La Prise de la Bastille (Jean-Pierre Hoüel, 1789)
Some of the commentary about the Arab Spring expresses a discontent that it isn`t over yet, that it is inconveniently long for the media and for the attention span of the West. The more noble motives for wishing it were over faster include sparing lives, preventing further abuses, and a resolution that is a genuine representation of the peoples' national interests. The less noble have to do with media revenues, viewer fatigue, and where there has been an over international intervention, international "blood and treasure".
As Spring has shaded into Summer, and early triumphs into tough slogs, there is a sense that the "Twitter Revolutions" should have accomplished their goals in the perceptual time span of "Twitter History", or at least that of Facebook. Yet both these social media and other sources continue to report on the ongoing human rights abuses, battles, and political manoeuvrings that are part of most revolutions, in varying doses and over differing times.
In the July 14, 2011 print edition of The Globe and Mail, in the rubric, Moment in Time, "July 14, 1789 French Patriots Storm the Bastille", John Ibbitson captioned Jean-Pierre Hoüel's painting, above, thus:
As the economy worsened in Bourbon France and modern politicians demanded reform, the streets of Paris filled with protesters demanding bread and power. In response, King Louis XVI made the worst of the many mistakes that ultimately cost him his head by sacking his reformist finance minister. The people reacted with fury. On July 14, a group of patriots--or a mob, depending on how you look at such things--stormed the Bastille, an ancient royal prison that had only seven inmates but plenty of gunpowder, and the French Revolution was well and truly under way. Five republics, several monarchies and a dictatorship or two later, France continues to celebrate Bastille Day, for liberty, equality, and fraternity are eternal.It is obvious on reading this that the Arab Spring uprisings are close to this analysis of the French Revolution, and that revolutions tend to follow a similar pattern, of dissatisfaction, intellectual shift, trigger event, popular uprising, reprisal, and an ongoing struggle between reformers and reactionaries.
Louis XIV of France (born 1638, reigned 1643-1715, his death), painted by Hyacinthe Rigaud, 1701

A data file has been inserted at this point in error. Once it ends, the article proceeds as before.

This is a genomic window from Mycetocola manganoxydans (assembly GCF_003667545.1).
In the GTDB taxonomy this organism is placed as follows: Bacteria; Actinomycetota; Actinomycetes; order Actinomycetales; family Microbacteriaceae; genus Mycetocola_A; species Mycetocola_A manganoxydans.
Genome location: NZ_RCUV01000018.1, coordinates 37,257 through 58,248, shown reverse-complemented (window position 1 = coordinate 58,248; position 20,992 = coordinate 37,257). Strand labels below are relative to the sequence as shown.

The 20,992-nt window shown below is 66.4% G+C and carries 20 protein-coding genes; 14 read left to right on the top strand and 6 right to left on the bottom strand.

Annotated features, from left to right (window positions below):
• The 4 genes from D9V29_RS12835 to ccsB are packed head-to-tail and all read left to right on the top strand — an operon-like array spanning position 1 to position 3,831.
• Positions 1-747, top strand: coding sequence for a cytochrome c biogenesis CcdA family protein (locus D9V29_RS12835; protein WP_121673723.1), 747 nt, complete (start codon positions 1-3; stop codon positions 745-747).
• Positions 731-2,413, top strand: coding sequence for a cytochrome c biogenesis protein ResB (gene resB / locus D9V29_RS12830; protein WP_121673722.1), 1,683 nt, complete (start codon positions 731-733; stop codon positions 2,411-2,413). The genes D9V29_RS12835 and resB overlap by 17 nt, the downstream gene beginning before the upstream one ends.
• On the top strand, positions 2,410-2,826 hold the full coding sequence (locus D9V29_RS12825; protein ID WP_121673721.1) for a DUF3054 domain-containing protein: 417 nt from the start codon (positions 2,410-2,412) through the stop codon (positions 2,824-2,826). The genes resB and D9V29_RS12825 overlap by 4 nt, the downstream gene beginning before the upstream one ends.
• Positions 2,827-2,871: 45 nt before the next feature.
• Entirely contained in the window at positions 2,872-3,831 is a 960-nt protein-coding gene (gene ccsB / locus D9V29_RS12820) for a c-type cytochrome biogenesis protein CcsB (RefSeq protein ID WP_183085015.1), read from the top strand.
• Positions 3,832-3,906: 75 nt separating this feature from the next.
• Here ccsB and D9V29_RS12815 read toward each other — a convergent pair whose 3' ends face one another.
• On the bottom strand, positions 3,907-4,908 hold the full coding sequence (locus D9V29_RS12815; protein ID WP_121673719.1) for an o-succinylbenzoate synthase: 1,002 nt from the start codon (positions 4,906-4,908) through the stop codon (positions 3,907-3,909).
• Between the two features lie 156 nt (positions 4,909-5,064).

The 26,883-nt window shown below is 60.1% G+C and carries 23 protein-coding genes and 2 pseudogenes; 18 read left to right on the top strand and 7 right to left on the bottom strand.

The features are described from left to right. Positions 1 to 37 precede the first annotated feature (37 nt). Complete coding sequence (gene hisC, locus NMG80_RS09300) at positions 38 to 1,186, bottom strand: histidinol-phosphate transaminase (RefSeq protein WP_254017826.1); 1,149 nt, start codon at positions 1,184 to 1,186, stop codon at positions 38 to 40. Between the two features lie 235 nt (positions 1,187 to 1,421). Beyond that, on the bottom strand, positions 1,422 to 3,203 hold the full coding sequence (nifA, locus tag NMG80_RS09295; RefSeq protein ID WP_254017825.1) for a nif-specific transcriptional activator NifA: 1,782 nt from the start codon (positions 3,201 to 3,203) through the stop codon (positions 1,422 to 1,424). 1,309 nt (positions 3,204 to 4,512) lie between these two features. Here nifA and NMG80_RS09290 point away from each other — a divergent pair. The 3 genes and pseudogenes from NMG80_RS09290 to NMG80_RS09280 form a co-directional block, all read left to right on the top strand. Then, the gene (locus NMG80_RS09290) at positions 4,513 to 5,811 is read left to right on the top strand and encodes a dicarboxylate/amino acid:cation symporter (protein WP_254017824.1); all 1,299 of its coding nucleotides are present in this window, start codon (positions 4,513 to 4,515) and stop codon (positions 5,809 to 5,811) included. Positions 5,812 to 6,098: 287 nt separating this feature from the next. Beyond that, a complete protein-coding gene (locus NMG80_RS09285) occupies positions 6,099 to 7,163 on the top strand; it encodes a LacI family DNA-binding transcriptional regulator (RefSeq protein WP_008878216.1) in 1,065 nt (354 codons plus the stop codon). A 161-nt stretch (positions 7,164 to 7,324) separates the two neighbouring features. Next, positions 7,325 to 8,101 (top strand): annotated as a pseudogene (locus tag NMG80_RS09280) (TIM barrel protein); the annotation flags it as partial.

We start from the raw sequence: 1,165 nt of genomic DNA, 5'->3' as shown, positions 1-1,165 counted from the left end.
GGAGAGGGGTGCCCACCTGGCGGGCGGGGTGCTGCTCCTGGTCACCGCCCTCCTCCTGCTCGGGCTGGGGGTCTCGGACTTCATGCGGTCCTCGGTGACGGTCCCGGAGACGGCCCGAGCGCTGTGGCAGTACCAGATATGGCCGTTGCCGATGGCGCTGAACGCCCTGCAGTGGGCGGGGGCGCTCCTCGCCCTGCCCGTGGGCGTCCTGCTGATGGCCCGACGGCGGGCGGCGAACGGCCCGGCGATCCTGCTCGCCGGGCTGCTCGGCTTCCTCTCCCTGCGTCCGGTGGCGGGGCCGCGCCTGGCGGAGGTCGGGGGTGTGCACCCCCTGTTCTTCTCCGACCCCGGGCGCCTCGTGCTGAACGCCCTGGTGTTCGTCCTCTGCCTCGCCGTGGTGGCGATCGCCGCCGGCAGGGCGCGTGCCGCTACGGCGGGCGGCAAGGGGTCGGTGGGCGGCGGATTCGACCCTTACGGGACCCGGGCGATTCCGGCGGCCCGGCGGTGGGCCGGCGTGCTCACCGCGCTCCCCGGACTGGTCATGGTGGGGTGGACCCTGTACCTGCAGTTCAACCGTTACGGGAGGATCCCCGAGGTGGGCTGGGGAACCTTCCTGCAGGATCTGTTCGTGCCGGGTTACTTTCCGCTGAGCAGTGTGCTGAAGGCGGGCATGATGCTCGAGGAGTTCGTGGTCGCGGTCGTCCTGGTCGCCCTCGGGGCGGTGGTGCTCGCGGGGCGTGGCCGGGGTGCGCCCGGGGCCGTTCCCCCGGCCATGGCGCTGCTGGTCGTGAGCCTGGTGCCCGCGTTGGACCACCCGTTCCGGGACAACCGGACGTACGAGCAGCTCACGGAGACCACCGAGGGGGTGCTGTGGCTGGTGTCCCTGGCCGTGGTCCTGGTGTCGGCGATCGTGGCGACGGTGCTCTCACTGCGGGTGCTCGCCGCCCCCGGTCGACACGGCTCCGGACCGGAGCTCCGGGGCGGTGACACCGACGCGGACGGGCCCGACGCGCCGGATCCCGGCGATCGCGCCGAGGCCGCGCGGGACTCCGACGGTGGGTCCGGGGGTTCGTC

Depending on where one sets the beginning and end points, the French Revolution began with the death of Louis XIV--who consolidated the French monarchy as an absolute one, defeating aristocratic unrest--in 1715, the rise of the Enlightenment philosophers through the 18th Century, and was set off when the peasants had come far enough through a famine to have the energy to revolt, and the reformers, including a rising middle class, were emboldened enough to politically challenge an economically weakened absolute King Louis XVI (1789). It included, or ended with, the declaration of a Republic (1792), taking the French Revolutionary Wars to neighbouring countries (1792-1802), a Reign of Terror (1793-4), Napoleon's Consultancy (1799), the restoration of a now constitutional Bourbon monarchy (twice), the imperial reigns of Napoleon's children, or the establishment of the Third French Republic in 1870.
This broad time frame of 1715 to 1870, is not the one most prominently used. Rather, the French Revolution is usually timed to start with the peasant and political revolts of 1789 and the beginning of Napoleon's reign in 1799. Even in that 10 year span there were a number of political configurations of each political system: the monarchy, then the republic, then the directorate. The worst of the fighting was 1789-92, the greatest repression and killing--by the reformers--1793-1794.
Each country of the Arab Spring is unique, and each is following its own trajectory as a function of its history, internal circumstances, and international positioning. Tunisian and Egypt are fighting to maintain the momentum of the overthrow of their dictatorial presidents and control the political process and outcome of upcoming elections. Fighting continues in Libya and Yemen. There are uprisings in Syria and Bahrain where promised reforms have been coupled with actual repression. Protests have occurred in Algeria, Iraq, Jordan, Kuwait, Lebanon, Morocco and Oman where the leadership has tried to stave off further unrest with some reforms. Palestine has also protested but the protests and reporting of them have been stifled.
Saudi Arabia has been an active participant in Bahrain, and part of the Arab League negotiations on other countries. Within the country, pre-emptive warnings and demonstrations of power, along with some reforms, have muted actual uprisings. In all the countries, but perhaps more so in Saudi, in light of other restrictions, women have been active participants, and feminists have moved forward with their agendas for reform.